...from the trenches (1)

neogramps (1432089) | more than 3 years ago | (#34231812)

From what I can see, working at a helpdesk with a userbase of ~30000, these are on the rise again, and in the last 2 months, I've had several infections which failed to be picked up by MSE, Avast, Spybot and Sophos. This year I've had at least 1-3 infected machines a day, 5 days a week, and 90% have been the fake-av variety. They are also getting more sophisticated recently, doing more and more damage, creating local proxies, adding in rootkits, hiding in system files (instead of user profiles). So while fake-av's are old news, they are the malware of choice at the moment, and their visibility means a larger number are detected (unlike traditional malware, which Jo Bloggs fails to notice)

They Pay? (1)

BradleyUffner (103496) | more than 3 years ago | (#34231820)

I love the fact that they actually get the people to PAY to infect their own computer. That's simply brilliant.

Re:They Pay? (2, Insightful)

John Hasler (414242) | more than 3 years ago | (#34231878)

That's because these consumers know better than to trust anything free. "You get what you pay for", right?

Re:They Pay? (1)

arkane1234 (457605) | more than 3 years ago | (#34232232)

You have to be saying this tongue-in-cheek...

They're phoning us to tell us we have a virus (1, Interesting)

Anonymous Coward | more than 3 years ago | (#34231868)

... about 4 times in the last month, someone calls us (UK) from an international number saying the computer has a virus.

The summary doesn't give much weight to it, but that's the newer news here, that there are call centres set up just to do this...

"Web-Users Fall..." (2, Funny)

Call Me Black Cloud (616282) | more than 3 years ago | (#34232000)


This is why I use gopher.

Windows users fall for fake Anti-Virus scams (0)

Anonymous Coward | more than 3 years ago | (#34232030)

There, corrected the typos .. :)

Microsoft Security Essentials (1)

BudAaron (1231468) | more than 3 years ago | (#34232158)

That's one more reason I love Microsoft... They provide me with FREE antivirus software from a trusted source!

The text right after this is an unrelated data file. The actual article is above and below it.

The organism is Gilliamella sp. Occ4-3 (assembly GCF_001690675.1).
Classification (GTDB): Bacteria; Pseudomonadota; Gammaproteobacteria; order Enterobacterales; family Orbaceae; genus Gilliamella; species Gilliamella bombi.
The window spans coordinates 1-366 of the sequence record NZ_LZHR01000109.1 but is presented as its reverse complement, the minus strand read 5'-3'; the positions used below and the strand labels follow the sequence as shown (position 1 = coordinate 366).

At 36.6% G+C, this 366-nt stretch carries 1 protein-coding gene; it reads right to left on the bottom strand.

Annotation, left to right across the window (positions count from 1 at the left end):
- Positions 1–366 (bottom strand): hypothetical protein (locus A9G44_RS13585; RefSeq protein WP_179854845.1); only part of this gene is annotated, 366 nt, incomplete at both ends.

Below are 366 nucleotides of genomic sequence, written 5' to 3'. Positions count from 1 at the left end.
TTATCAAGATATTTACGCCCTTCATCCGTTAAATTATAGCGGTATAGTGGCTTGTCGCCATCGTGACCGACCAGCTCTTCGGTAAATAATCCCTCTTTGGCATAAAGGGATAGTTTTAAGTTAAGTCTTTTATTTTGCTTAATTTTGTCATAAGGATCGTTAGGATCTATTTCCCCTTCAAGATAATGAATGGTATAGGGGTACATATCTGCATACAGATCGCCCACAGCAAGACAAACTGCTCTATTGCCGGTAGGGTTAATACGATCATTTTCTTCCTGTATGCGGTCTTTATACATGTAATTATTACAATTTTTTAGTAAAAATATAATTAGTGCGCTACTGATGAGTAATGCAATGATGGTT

well... (0)

Anonymous Coward | more than 3 years ago | (#34232178)

Personally I always advise against any kind of spyware or adware protection. The key is twofold: Don't download anything malicious. 2. Keep programs that interface with the outside world (such as your browser) up to date. If you follow those two things then you can't get adware or spyware.

Also , most spyware/adware protection I see tremendously slows down the computer systems they are loaded on. In addition they are simply not effective because if you execute a malicious program then it can get control no matter what protection you use..........

If you want to try out a program and you aren't sure about it then use a virtual machine and just run it in that sandbox until you are sure about it. I find virtual machines useful for doing that especially if it is for programs you will seldom use..

Oh wait this is slashdot.

My Mom fell for one of these, but on a Mac (1)

sjonke (457707) | more than 3 years ago | (#34232204)

However, she is on a Mac, so I *presume* she is safe, except for her credit card number, which she did enter in order to buy the software. I told her to cancel her credit card and she did that and they issued her a new one. It is correct that she has no worries from the downloaded software, right? These things are always Windows-only, right? Just want to make absolutely sure. Or is there some way for them to hack her account given that she provided a credit card, and probably address and such?

This is news how? (1)

Just Brew It! (636086) | more than 3 years ago | (#34232256)

Fake AV has been around for a long time. My father fell for one of those "your system is infected" ads 5+ years ago, and I had to spend an afternoon cleaning out the crapware he bought and installed when he clicked through. Fortunately all he was out was the $40 or so for the "product"; we scanned his system with some real AV and anti-malware/spyware products to remove all the junk that piggybacked its way in, and nothing more ever came of it.